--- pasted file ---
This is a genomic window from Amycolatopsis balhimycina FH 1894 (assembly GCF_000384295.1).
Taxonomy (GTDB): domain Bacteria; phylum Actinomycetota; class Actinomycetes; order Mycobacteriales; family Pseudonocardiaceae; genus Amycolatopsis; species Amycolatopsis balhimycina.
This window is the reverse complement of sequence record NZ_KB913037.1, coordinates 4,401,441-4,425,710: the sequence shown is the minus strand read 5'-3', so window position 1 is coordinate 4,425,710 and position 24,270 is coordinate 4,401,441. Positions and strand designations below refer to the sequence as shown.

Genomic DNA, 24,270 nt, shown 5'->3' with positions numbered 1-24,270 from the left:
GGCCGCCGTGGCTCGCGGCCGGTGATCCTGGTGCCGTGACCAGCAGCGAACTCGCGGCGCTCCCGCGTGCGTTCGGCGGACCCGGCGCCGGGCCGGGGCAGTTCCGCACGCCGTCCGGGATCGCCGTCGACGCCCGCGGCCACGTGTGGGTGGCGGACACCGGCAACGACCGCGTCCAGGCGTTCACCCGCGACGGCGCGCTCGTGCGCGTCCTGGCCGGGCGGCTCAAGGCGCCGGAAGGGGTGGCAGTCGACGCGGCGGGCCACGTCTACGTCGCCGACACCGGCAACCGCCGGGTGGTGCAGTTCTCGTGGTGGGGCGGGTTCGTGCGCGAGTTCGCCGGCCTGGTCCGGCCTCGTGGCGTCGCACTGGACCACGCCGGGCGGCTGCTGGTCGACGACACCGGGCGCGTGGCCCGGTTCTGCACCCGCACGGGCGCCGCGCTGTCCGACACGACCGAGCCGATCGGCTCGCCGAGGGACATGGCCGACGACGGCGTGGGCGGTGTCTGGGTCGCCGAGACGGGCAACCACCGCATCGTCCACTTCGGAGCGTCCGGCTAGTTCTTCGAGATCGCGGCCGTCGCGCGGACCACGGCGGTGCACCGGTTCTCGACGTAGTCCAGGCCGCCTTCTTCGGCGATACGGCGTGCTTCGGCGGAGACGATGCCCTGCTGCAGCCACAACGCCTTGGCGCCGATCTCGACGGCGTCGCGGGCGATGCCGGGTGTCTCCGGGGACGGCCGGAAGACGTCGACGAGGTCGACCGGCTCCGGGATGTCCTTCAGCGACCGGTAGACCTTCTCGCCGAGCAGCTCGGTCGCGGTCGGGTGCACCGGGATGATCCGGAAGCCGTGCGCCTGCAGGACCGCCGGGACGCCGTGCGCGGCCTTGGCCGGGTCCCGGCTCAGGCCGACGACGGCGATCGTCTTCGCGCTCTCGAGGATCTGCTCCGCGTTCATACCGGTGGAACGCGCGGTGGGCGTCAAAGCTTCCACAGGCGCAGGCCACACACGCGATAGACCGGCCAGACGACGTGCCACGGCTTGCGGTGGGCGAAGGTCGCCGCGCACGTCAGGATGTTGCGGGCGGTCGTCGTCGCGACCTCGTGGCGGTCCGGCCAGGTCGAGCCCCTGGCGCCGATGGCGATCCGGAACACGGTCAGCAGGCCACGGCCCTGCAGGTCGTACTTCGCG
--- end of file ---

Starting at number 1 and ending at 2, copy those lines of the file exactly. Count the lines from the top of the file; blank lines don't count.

This is a genomic window from Amycolatopsis balhimycina FH 1894 (assembly GCF_000384295.1).
Taxonomy (GTDB): domain Bacteria; phylum Actinomycetota; class Actinomycetes; order Mycobacteriales; family Pseudonocardiaceae; genus Amycolatopsis; species Amycolatopsis balhimycina.